| 11:01 am on Feb 13, 2014 (gmt 0)|
It's a personal choice, but very few people love ads, myself included.
| 1:36 pm on Feb 13, 2014 (gmt 0)|
It will be interesting to observe how the tension between FF and the Adsense (ad-blocker) add-on develops :)
I use old FF primarily because of its superior ad-blocking to old Safari.
Secondarily, because being retro you avoid new "features" such as this twaddle.
| 1:44 pm on Feb 13, 2014 (gmt 0)|
FF is a great and useful tool. Oh, Did You hear that Mo?
"corporate sponsors".... that is like saying "I dolt cale any mole, or "lez be frienz or sone-sing".
| 2:34 pm on Feb 13, 2014 (gmt 0)|
Anybody dropping FF over this is insane.
1) The ads are only on the new tab page.
2) They are only there for new users
3) They disappear after you develop a browser history (about 30 days)
4) Who lives on the "new tab" page?
5) It gains a not-for-profit organization that gives you one of the best browsers in the world some money to pay for development.
This talk is all insane.
| 3:21 pm on Feb 13, 2014 (gmt 0)|
As long as you don't loose the ability to default a new tab to your regular home page I can't say that I care.
| 6:26 pm on Feb 13, 2014 (gmt 0)|
|They are only there for new users |
|brotherhood of LAN|
| 7:04 pm on Feb 13, 2014 (gmt 0)|
The majority of Mozilla's revenue is from Google and the search bar, this is a good way for the browser maker to be less reliant on one revenue source.
| 7:08 pm on Feb 13, 2014 (gmt 0)|
New users! Clear your cookies and you may be seen as a new user.
They have to fund the operation somehow. This could just be testing the waters to gauge the reaction.
I doubt i'd drop FF just because of this.
| 8:28 pm on Feb 13, 2014 (gmt 0)|
I long ago turned off that page anyway. You have to edit the about:config file but it's worth it in my view. There was originally concern over that page showing sensitive https pages (eg banks) but I'm not sure that's relevant.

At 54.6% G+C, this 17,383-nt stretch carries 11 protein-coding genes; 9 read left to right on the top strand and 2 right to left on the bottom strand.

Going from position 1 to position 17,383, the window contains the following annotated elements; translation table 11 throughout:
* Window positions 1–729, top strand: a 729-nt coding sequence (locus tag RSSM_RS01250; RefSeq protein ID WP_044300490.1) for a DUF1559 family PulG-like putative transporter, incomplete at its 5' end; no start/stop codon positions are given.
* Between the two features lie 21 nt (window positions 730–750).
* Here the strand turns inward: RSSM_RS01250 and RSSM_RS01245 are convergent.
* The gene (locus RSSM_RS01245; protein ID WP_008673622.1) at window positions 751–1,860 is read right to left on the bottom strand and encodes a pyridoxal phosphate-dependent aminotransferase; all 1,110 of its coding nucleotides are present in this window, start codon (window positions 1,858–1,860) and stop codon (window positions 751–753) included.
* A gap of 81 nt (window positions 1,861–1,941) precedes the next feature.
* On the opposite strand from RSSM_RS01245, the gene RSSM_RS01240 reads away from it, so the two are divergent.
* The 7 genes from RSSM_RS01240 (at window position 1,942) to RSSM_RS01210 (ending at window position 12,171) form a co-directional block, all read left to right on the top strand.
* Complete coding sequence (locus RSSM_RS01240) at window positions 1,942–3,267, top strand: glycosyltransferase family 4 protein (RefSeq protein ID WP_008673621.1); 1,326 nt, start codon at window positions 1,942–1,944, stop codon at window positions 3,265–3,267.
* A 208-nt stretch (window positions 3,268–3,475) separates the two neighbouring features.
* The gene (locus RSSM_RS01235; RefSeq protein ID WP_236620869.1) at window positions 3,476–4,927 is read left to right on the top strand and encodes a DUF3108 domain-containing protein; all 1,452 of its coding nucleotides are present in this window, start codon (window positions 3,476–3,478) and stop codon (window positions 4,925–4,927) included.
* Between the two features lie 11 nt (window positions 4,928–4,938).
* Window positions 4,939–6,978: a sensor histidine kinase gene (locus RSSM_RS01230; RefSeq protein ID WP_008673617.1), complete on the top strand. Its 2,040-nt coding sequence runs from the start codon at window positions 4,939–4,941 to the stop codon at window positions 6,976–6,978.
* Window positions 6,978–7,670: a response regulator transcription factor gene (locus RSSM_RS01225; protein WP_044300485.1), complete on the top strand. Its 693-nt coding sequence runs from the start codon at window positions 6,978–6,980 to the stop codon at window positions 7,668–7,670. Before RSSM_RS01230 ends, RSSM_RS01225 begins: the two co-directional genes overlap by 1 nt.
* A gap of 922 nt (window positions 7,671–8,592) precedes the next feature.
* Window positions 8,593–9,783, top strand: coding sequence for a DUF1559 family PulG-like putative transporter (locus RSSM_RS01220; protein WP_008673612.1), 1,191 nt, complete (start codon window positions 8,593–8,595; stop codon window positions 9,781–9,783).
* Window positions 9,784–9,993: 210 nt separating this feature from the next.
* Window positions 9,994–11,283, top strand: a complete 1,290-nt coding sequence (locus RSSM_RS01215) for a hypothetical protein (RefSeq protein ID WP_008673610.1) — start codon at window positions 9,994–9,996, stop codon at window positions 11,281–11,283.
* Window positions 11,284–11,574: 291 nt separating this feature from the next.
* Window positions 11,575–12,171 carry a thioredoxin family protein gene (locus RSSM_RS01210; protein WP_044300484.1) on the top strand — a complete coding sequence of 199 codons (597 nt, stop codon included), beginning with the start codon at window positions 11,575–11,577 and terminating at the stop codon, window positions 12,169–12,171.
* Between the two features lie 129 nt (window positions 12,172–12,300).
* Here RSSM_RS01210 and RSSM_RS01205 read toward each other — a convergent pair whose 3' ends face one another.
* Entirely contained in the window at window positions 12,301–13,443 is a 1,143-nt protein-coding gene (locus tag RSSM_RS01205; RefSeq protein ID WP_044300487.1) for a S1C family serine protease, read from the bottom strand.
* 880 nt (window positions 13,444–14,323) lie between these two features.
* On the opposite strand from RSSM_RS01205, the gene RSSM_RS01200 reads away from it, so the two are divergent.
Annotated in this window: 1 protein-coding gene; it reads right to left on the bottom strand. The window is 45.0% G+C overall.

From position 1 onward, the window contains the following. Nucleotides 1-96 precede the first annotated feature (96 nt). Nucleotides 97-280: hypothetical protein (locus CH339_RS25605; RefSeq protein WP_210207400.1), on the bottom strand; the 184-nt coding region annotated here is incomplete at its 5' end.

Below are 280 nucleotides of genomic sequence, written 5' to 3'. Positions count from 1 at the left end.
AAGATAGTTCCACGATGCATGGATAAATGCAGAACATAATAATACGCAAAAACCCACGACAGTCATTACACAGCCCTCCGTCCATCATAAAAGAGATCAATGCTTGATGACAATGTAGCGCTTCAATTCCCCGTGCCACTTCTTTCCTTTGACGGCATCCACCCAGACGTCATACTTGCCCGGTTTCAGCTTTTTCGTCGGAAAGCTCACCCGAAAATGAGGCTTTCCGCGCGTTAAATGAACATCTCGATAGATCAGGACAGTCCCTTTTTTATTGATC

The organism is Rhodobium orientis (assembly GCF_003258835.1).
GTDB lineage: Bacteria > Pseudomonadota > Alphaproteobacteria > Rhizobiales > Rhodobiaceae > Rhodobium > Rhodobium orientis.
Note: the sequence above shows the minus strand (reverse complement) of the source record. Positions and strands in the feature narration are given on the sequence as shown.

My "home" page is a list of my own web sites, to simplify my access to them, but a similar page could be made for anyone.
| 9:03 pm on Feb 13, 2014 (gmt 0)|
I would gladly pay Firefox an annual maintenance fee if they're strapped for cash, I'd prefer to see the users take control of this before I'll agree to installing anything with advertising.
If you can't turn it off, I'll dump Firefox like a hot potato.
It's the same reason I've dropped many of my past faves, like YIM! when they started popping up a full page thing on my screen I didn't even bother looking to see if I could turn it off. I installed OpenFire on my own server Pidgin on my desktop, and now run my own ad free chat service to chat with my wife and friends from my computer. I'm down with XMPP, yeah, you know me! But I digress.
There are other browser options out there, including branches of Firefox that don't have all the nonsense that comes with Firefox already.
Don't make me use them, cause I will!
FWIW, Firefox is OPEN SOURCE - if you don't like it, just download it and change it.
| 9:20 pm on Feb 13, 2014 (gmt 0)|
I agree. Development money has to come from somewhere. Advertisements are a fairly transparent way to generate revenue.
| 11:21 pm on Feb 13, 2014 (gmt 0)|
|Clear your cookies and you may be seen as a new user. |
Clear your history, I'd think?
I can't stand those "tile" things. Just give me a blank page. And I disliked them even more vigorously after I learned that those thumbnails aren't simply pulled from your cache. They represent nine separate full requests that will show up in the target site's logs looking exactly like human visits.
| 11:35 pm on Feb 13, 2014 (gmt 0)|
Doesn't that get overwritten every time we go to Help/About Firefox, Soft gets downloaded forcefully making you install new version and forces little me to restart FF?
Just for kickers...
|Mozilla's revenue is from Google. |
about:config >> goog
urlclassifier.keyupdatetime.https://sb-ssl.google.com/safebrowsing/newkey >> what do you think that is?
|brotherhood of LAN|
| 11:41 pm on Feb 13, 2014 (gmt 0)|
>urlclassifier.keyupdatetime.https://sb-ssl.google.com/safebrowsing/newkey >> what do you think that is?